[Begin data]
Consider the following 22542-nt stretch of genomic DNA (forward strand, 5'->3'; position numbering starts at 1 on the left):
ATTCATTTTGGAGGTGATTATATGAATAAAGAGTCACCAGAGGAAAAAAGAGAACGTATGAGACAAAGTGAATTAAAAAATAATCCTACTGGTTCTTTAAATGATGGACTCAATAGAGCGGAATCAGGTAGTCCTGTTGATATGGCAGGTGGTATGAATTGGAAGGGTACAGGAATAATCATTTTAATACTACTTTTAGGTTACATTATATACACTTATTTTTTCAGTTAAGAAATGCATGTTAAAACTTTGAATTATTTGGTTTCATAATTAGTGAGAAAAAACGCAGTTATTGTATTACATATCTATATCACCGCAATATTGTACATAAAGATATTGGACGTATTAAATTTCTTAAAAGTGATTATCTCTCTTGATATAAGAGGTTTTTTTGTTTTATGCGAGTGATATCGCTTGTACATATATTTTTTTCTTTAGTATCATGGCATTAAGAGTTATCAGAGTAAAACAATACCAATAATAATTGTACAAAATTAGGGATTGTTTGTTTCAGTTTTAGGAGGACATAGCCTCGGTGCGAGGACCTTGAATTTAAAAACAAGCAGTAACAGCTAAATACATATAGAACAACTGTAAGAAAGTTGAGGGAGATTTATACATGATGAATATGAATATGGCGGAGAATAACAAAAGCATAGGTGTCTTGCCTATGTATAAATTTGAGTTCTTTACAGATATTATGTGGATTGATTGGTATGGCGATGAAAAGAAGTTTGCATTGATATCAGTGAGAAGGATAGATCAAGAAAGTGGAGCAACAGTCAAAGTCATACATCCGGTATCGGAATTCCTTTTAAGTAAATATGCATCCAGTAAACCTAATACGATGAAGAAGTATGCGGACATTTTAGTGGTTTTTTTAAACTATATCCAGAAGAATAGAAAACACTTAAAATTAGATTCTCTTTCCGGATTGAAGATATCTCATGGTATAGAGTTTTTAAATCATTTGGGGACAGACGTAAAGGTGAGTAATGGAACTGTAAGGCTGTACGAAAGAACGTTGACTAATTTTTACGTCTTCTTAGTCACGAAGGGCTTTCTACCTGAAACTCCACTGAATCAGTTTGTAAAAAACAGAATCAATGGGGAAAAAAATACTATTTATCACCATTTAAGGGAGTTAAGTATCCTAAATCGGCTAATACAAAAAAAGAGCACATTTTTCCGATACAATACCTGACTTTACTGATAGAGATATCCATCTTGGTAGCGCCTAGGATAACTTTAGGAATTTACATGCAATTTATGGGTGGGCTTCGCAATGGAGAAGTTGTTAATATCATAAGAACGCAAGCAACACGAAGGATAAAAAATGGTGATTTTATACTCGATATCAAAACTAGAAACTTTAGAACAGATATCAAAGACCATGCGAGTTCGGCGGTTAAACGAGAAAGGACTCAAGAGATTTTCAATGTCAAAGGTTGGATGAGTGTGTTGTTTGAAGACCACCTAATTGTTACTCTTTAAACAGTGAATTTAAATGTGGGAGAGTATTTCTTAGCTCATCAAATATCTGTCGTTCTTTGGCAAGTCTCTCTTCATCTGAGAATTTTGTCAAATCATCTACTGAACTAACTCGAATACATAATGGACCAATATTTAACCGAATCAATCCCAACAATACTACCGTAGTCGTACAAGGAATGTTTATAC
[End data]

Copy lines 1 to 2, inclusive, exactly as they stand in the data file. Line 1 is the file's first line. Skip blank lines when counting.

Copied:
Consider the following 22542-nt stretch of genomic DNA (forward strand, 5'->3'; position numbering starts at 1 on the left):
ATTCATTTTGGAGGTGATTATATGAATAAAGAGTCACCAGAGGAAAAAAGAGAACGTATGAGACAAAGTGAATTAAAAAATAATCCTACTGGTTCTTTAAATGATGGACTCAATAGAGCGGAATCAGGTAGTCCTGTTGATATGGCAGGTGGTATGAATTGGAAGGGTACAGGAATAATCATTTTAATACTACTTTTAGGTTACATTATATACACTTATTTTTTCAGTTAAGAAATGCATGTTAAAACTTTGAATTATTTGGTTTCATAATTAGTGAGAAAAAACGCAGTTATTGTATTACATATCTATATCACCGCAATATTGTACATAAAGATATTGGACGTATTAAATTTCTTAAAAGTGATTATCTCTCTTGATATAAGAGGTTTTTTTGTTTTATGCGAGTGATATCGCTTGTACATATATTTTTTTCTTTAGTATCATGGCATTAAGAGTTATCAGAGTAAAACAATACCAATAATAATTGTACAAAATTAGGGATTGTTTGTTTCAGTTTTAGGAGGACATAGCCTCGGTGCGAGGACCTTGAATTTAAAAACAAGCAGTAACAGCTAAATACATATAGAACAACTGTAAGAAAGTTGAGGGAGATTTATACATGATGAATATGAATATGGCGGAGAATAACAAAAGCATAGGTGTCTTGCCTATGTATAAATTTGAGTTCTTTACAGATATTATGTGGATTGATTGGTATGGCGATGAAAAGAAGTTTGCATTGATATCAGTGAGAAGGATAGATCAAGAAAGTGGAGCAACAGTCAAAGTCATACATCCGGTATCGGAATTCCTTTTAAGTAAATATGCATCCAGTAAACCTAATACGATGAAGAAGTATGCGGACATTTTAGTGGTTTTTTTAAACTATATCCAGAAGAATAGAAAACACTTAAAATTAGATTCTCTTTCCGGATTGAAGATATCTCATGGTATAGAGTTTTTAAATCATTTGGGGACAGACGTAAAGGTGAGTAATGGAACTGTAAGGCTGTACGAAAGAACGTTGACTAATTTTTACGTCTTCTTAGTCACGAAGGGCTTTCTACCTGAAACTCCACTGAATCAGTTTGTAAAAAACAGAATCAATGGGGAAAAAAATACTATTTATCACCATTTAAGGGAGTTAAGTATCCTAAATCGGCTAATACAAAAAAAGAGCACATTTTTCCGATACAATACCTGACTTTACTGATAGAGATATCCATCTTGGTAGCGCCTAGGATAACTTTAGGAATTTACATGCAATTTATGGGTGGGCTTCGCAATGGAGAAGTTGTTAATATCATAAGAACGCAAGCAACACGAAGGATAAAAAATGGTGATTTTATACTCGATATCAAAACTAGAAACTTTAGAACAGATATCAAAGACCATGCGAGTTCGGCGGTTAAACGAGAAAGGACTCAAGAGATTTTCAATGTCAAAGGTTGGATGAGTGTGTTGTTTGAAGACCACCTAATTGTTACTCTTTAAACAGTGAATTTAAATGTGGGAGAGTATTTCTTAGCTCATCAAATATCTGTCGTTCTTTGGCAAGTCTCTCTTCATCTGAGAATTTTGTCAAATCATCTACTGAACTAACTCGAATACATAATGGACCAATATTTAACCGAATCAATCCCAACAATACTACCGTAGTCGTACAAGGAATGTTTATAC